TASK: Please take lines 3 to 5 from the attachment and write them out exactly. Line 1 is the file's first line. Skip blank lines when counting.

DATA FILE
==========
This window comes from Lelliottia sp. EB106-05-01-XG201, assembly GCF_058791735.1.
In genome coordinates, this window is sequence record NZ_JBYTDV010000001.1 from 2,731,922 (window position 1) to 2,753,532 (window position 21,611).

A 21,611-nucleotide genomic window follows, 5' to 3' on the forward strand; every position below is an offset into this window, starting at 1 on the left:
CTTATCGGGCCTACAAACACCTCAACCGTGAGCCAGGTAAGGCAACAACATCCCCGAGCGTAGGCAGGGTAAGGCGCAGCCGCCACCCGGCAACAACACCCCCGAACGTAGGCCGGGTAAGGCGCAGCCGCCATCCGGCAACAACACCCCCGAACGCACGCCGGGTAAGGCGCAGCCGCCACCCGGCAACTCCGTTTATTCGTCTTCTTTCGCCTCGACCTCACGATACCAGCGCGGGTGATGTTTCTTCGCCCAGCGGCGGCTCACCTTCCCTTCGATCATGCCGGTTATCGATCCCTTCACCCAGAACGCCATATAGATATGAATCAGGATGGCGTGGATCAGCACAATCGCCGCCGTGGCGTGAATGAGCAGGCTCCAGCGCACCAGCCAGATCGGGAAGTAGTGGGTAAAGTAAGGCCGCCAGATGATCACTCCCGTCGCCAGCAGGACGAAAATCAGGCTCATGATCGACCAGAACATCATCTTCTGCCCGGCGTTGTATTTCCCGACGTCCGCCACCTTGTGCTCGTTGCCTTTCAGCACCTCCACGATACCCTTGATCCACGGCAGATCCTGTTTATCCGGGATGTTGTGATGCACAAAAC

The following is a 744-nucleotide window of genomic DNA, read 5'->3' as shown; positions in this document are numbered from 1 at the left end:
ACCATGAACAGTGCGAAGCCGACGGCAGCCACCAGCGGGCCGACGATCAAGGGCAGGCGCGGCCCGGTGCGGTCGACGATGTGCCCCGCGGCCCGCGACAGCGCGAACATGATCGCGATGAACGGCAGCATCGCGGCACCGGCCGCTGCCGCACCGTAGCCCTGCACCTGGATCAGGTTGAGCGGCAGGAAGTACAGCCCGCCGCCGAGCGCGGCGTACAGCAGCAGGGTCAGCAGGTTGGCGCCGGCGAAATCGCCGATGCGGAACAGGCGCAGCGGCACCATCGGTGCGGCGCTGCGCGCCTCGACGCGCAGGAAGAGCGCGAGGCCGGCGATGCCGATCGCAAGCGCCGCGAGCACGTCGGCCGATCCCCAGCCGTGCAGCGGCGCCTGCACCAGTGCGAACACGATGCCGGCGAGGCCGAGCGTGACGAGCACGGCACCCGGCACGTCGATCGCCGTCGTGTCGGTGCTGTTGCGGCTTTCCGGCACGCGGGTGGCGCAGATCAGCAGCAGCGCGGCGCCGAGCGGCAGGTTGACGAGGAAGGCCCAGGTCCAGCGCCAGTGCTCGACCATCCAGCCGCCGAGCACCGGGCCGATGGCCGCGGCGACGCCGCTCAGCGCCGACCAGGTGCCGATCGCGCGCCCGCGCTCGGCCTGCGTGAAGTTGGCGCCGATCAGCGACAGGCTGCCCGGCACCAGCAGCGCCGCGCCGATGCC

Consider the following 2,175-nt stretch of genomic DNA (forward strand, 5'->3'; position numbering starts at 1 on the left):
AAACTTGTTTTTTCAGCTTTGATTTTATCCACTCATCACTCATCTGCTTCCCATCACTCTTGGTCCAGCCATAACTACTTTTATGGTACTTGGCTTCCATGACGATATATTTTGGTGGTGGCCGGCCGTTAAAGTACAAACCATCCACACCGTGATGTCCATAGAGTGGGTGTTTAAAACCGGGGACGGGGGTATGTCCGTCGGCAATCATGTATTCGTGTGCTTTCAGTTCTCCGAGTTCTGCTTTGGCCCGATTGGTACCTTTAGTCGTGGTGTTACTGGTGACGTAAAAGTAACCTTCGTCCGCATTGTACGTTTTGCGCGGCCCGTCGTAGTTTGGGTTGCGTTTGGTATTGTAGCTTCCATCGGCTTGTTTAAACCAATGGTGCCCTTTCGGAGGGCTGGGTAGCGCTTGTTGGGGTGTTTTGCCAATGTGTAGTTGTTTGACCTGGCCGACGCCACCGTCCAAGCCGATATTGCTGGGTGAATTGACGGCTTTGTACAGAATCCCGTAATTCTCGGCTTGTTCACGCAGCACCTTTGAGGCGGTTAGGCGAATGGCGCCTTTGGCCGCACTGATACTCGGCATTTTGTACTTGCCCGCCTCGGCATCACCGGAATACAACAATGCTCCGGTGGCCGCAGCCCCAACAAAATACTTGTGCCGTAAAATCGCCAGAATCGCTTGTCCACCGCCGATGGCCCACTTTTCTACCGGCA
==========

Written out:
A 21,611-nucleotide genomic window follows, 5' to 3' on the forward strand; every position below is an offset into this window, starting at 1 on the left:
CTTATCGGGCCTACAAACACCTCAACCGTGAGCCAGGTAAGGCAACAACATCCCCGAGCGTAGGCAGGGTAAGGCGCAGCCGCCACCCGGCAACAACACCCCCGAACGTAGGCCGGGTAAGGCGCAGCCGCCATCCGGCAACAACACCCCCGAACGCACGCCGGGTAAGGCGCAGCCGCCACCCGGCAACTCCGTTTATTCGTCTTCTTTCGCCTCGACCTCACGATACCAGCGCGGGTGATGTTTCTTCGCCCAGCGGCGGCTCACCTTCCCTTCGATCATGCCGGTTATCGATCCCTTCACCCAGAACGCCATATAGATATGAATCAGGATGGCGTGGATCAGCACAATCGCCGCCGTGGCGTGAATGAGCAGGCTCCAGCGCACCAGCCAGATCGGGAAGTAGTGGGTAAAGTAAGGCCGCCAGATGATCACTCCCGTCGCCAGCAGGACGAAAATCAGGCTCATGATCGACCAGAACATCATCTTCTGCCCGGCGTTGTATTTCCCGACGTCCGCCACCTTGTGCTCGTTGCCTTTCAGCACCTCCACGATACCCTTGATCCACGGCAGATCCTGTTTATCCGGGATGTTGTGATGCACAAAAC

The following is a 744-nucleotide window of genomic DNA, read 5'->3' as shown; positions in this document are numbered from 1 at the left end: